Hansheng (1958) and Philip Huang (1990: ch. 5). This view has been accepted since the 1980s by many mainland
Chinese historians such as Hong Huanchun (1988: 91–2). Most of their attention, Chinese and western, has
concentrated on Jiangnan.
During this period, silk and cotton cloth, Jiangnan’s major exports, and rice, Jiangnan’s major import and most
important food, all rose in price. But generally, before the early nineteenth century, Jiangnan peasants benefited
from the price markup (Bozhong Li 1998: ch. 6).
After the Qing dynasty was established, the tax burdens of the late Ming were equalized to a large degree so that
the burdens for most peasants were reduced, at least in per capita terms.
The fact that Jiangnan peasants were unwilling to work in cities and towns cannot be attributed to their
conservatism or their ‘home-attaching’ complex. As residents of the most commercialized area of China, they were
unwilling to miss any chance to make money. Qi Yanhuai, an early nineteenth-century scholar and official,
figuratively said: ‘Shanghai people see the inland travel to Nanjing or Qingjiang as long-distance trips, but they
travel by boat between Shanghai and Guandong four or five times a year and never
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mind the distance’ (Qi Yanhuai 1826). In fact, Nanjing or Qingjiang are hundreds of miles from Shanghai, but
Guandong (southern Manchuria) is thousands of miles away. The only reason why they preferred to risk the sea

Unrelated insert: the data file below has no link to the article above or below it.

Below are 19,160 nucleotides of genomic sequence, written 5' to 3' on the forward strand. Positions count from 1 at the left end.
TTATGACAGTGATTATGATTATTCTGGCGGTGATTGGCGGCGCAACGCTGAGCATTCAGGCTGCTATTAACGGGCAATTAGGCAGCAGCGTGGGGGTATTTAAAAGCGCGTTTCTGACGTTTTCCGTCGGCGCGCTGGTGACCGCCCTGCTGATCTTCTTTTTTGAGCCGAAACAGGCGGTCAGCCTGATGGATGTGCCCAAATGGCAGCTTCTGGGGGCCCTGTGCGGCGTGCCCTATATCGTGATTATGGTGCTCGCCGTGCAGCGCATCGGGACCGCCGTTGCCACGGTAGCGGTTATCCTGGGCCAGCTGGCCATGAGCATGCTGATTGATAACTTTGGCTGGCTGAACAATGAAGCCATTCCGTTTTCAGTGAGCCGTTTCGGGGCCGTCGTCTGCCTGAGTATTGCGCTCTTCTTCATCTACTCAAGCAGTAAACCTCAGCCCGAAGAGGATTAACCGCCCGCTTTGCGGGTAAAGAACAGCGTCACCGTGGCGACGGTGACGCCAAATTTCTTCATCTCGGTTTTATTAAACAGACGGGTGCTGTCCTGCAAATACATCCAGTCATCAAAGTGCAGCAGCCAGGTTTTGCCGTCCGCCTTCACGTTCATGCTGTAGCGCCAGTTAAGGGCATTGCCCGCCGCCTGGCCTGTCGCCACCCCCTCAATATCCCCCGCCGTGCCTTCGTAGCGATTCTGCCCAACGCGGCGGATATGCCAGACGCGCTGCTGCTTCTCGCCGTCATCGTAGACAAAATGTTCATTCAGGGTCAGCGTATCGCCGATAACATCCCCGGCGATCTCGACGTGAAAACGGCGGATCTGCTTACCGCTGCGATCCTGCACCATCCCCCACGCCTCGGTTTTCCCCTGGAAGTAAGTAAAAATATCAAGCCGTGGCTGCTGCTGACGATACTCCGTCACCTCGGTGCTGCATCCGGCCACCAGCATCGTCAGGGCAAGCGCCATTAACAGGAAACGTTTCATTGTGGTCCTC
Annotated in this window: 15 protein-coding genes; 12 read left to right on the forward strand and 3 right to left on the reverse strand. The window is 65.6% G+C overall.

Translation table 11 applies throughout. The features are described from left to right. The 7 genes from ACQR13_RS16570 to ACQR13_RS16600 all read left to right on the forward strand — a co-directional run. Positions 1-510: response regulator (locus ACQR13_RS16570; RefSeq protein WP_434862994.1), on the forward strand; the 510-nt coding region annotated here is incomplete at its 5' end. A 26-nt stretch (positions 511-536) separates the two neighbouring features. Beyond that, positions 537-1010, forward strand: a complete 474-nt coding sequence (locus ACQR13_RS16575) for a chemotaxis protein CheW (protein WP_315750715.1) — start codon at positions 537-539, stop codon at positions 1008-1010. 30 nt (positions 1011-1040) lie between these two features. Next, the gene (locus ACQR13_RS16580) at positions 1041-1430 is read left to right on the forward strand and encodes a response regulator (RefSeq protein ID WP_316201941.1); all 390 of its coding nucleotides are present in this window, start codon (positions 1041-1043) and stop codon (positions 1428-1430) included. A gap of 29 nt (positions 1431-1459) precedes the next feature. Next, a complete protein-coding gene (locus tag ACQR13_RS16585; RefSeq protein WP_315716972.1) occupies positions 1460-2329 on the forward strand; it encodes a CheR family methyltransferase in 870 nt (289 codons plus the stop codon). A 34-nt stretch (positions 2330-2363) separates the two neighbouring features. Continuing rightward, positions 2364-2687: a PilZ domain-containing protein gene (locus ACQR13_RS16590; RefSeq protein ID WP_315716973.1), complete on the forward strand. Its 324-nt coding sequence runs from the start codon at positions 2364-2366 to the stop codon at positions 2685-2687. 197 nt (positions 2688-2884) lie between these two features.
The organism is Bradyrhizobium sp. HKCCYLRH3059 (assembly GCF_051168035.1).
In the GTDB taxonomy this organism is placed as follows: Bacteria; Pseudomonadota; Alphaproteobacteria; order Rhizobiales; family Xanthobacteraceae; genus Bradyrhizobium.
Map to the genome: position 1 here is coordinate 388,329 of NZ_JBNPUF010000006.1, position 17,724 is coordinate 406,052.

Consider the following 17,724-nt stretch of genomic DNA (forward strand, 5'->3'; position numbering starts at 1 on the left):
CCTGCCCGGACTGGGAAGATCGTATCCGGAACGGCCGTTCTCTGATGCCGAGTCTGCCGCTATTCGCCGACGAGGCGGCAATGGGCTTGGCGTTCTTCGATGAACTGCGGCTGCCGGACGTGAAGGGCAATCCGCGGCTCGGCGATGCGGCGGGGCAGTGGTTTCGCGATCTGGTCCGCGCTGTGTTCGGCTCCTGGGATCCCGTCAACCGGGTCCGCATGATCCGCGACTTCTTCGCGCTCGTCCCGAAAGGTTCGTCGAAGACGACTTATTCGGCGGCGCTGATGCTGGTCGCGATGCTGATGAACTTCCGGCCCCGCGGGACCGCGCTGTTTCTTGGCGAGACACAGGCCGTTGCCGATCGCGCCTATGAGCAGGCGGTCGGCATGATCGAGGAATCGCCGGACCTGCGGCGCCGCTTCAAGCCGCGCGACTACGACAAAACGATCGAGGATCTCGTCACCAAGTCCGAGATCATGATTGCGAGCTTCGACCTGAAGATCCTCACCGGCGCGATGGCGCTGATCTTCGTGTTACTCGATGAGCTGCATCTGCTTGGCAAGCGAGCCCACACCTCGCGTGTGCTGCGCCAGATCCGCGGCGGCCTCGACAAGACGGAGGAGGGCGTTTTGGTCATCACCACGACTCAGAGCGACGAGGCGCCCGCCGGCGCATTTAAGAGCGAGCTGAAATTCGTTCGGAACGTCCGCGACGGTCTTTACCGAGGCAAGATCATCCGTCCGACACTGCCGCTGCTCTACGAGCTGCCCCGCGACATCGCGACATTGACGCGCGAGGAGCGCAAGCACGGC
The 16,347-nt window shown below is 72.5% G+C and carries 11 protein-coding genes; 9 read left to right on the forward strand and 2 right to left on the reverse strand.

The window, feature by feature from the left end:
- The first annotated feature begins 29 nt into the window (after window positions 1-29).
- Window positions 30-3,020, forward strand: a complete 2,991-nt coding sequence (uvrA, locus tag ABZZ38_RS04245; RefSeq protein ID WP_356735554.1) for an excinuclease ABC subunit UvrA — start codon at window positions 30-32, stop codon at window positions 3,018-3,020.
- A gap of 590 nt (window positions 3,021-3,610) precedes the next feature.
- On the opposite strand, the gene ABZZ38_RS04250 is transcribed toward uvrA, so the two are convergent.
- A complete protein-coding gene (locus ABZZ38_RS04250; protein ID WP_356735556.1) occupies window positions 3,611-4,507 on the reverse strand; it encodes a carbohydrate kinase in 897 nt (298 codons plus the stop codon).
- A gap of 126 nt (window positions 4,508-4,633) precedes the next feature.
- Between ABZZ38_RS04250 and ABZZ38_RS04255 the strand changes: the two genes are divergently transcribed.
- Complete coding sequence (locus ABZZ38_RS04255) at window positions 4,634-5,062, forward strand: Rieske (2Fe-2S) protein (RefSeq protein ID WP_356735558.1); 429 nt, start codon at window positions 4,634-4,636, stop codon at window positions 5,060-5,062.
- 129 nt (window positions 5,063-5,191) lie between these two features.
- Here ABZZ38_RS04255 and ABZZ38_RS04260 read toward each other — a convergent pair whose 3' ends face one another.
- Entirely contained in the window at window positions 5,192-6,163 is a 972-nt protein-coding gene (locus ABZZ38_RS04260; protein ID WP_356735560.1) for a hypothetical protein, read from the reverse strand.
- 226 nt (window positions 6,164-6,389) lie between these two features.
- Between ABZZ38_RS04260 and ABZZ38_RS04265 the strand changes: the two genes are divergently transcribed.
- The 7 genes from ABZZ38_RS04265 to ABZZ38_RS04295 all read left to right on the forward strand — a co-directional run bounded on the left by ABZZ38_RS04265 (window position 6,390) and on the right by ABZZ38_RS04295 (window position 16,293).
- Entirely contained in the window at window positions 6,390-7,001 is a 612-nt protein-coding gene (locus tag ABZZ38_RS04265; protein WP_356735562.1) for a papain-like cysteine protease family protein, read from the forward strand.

voyage is that they could make more money from the flourishing sea trade that existed between Shanghai and
Guandong in the mid-Qing period.
Jacque Gernet has confidently asserted that ‘the Chinese peasant of the Yongzheng (1723–35) and of the first half
of Qianlong (1736–65) era was in general better nourished and more comfortable than his French counterpart in
the reign of Louis XV’ (cited by R. Bin Wong 1998: 25). Ping-ti Ho has also suggested that the peasants of
eighteenth-century China lived better than their counterparts of eighteenth-century France, of early nineteenthcentury Prussia, or of Tokugawa Japan (Ping-ti Ho 1959: 194). Even in the mid-nineteenth century, which is
usually seen as a period of emerging general social crisis, Robert Fortune, a careful first-hand observer, wrote that
the diet of tea-picking labourers in East China was clearly better than that of harvest labourers in Scotland, his
motherland: ‘A Chinaman would starve upon such food (that Scotch labourers had)’ (Fortune 1847/1987: 12).
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Bai, G. (1984) Zhongguo fengjian shehui changqi yanxu wenti lunzhan de youlai yu fazhan. Beijing: Zhongguo shehui kexue
Bao, S. (2001/1851) Qimin sishu. Beijing: Zhonghua shuju.
Barrow, Sir J. (1806) Travels in China. London: T. Cadell and W. Davies in the Strand.
Bray, F. (1986) The Rice Economics: Technology and Development in Asian Societies. Oxford: Basil Blackwell.
Buck, J. L. (1930) Chinese Farm Economy. Nanjing: The University of Nanking and the China Council of the Institute of
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Chen, H. (1961) Bunongshu yanjiu. Beijing: Nongye chubanshe.
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Review: Development or Involution in Eighteenth-Century Britain and China? A Review of
Kenneth Pomeranz’s “The Great Divergence: China, Europe, and the Making of the Modern
World Economy”
Reviewed Work(s): The Greater Divergence: China, Europe, and the Making of the Modern
World Economy by Kenneth Pomeranz
Review by: Philip C. C. Huang
Source: The Journal of Asian Studies, Vol. 61, No. 2 (May, 2002), pp. 501-538
Published by: Association for Asian Studies